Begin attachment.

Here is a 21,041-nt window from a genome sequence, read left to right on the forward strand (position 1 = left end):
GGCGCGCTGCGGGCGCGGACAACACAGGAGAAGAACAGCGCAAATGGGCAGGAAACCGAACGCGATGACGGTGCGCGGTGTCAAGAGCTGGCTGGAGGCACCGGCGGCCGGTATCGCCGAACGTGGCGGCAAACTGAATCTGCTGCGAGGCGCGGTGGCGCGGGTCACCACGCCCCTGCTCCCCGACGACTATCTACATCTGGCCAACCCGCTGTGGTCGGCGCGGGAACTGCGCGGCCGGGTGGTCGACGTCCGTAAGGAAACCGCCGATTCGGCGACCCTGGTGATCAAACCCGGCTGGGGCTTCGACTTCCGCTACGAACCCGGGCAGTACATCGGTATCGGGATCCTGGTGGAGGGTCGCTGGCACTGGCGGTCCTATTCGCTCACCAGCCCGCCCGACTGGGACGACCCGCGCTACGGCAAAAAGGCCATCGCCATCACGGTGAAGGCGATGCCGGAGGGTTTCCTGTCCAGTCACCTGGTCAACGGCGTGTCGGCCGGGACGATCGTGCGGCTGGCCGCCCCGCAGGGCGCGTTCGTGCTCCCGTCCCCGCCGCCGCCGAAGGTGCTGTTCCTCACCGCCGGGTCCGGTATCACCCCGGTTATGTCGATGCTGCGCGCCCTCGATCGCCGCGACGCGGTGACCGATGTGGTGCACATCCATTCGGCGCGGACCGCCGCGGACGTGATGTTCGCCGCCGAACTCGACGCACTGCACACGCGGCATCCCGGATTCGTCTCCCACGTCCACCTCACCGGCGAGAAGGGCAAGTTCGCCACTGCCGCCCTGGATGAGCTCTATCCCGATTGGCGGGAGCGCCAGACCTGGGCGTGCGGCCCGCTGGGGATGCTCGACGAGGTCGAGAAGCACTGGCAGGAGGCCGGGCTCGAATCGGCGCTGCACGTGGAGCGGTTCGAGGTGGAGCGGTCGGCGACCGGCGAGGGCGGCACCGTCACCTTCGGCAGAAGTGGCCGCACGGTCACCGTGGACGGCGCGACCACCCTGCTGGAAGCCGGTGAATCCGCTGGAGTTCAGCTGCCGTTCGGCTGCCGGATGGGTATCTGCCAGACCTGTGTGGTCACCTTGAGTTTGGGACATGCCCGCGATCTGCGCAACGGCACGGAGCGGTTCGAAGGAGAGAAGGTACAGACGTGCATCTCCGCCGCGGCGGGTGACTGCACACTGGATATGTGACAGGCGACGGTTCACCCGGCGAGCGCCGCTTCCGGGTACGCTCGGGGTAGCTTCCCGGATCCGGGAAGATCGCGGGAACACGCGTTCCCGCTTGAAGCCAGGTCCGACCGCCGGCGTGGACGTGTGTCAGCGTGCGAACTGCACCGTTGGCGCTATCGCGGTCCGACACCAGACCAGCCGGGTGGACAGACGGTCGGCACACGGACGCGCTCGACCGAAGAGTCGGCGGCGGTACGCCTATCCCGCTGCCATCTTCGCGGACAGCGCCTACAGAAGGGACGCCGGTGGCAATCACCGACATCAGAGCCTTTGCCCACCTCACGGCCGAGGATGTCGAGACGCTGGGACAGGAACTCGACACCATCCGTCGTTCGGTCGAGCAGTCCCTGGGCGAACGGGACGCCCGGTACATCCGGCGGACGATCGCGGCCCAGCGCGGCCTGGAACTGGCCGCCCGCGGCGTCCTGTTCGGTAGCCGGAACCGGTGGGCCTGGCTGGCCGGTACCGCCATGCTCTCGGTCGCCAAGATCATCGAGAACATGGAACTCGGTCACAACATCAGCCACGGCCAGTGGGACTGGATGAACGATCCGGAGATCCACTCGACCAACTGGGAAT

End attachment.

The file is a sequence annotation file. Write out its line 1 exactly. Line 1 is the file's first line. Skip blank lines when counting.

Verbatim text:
Here is a 21,041-nt window from a genome sequence, read left to right on the forward strand (position 1 = left end):